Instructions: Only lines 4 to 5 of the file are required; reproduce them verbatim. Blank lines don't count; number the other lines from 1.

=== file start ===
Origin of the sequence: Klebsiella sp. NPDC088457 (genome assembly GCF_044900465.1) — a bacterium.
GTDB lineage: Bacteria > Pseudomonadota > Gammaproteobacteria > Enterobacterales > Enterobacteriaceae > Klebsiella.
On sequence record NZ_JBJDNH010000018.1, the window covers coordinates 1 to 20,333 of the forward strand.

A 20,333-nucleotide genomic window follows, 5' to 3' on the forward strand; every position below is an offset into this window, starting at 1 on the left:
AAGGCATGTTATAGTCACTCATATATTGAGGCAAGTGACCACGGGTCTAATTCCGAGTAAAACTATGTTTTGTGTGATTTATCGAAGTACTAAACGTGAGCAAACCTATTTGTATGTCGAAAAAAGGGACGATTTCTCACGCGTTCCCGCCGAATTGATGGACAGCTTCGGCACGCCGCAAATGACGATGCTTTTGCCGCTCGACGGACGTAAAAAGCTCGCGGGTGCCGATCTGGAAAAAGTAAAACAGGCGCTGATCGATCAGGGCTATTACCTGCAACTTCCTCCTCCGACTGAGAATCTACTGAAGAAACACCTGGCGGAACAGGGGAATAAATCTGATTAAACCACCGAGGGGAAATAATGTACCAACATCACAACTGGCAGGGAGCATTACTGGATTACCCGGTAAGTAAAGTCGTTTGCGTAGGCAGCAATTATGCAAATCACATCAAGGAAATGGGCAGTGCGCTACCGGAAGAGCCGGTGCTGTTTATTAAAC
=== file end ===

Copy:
A 20,333-nucleotide genomic window follows, 5' to 3' on the forward strand; every position below is an offset into this window, starting at 1 on the left:
AAGGCATGTTATAGTCACTCATATATTGAGGCAAGTGACCACGGGTCTAATTCCGAGTAAAACTATGTTTTGTGTGATTTATCGAAGTACTAAACGTGAGCAAACCTATTTGTATGTCGAAAAAAGGGACGATTTCTCACGCGTTCCCGCCGAATTGATGGACAGCTTCGGCACGCCGCAAATGACGATGCTTTTGCCGCTCGACGGACGTAAAAAGCTCGCGGGTGCCGATCTGGAAAAAGTAAAACAGGCGCTGATCGATCAGGGCTATTACCTGCAACTTCCTCCTCCGACTGAGAATCTACTGAAGAAACACCTGGCGGAACAGGGGAATAAATCTGATTAAACCACCGAGGGGAAATAATGTACCAACATCACAACTGGCAGGGAGCATTACTGGATTACCCGGTAAGTAAAGTCGTTTGCGTAGGCAGCAATTATGCAAATCACATCAAGGAAATGGGCAGTGCGCTACCGGAAGAGCCGGTGCTGTTTATTAAAC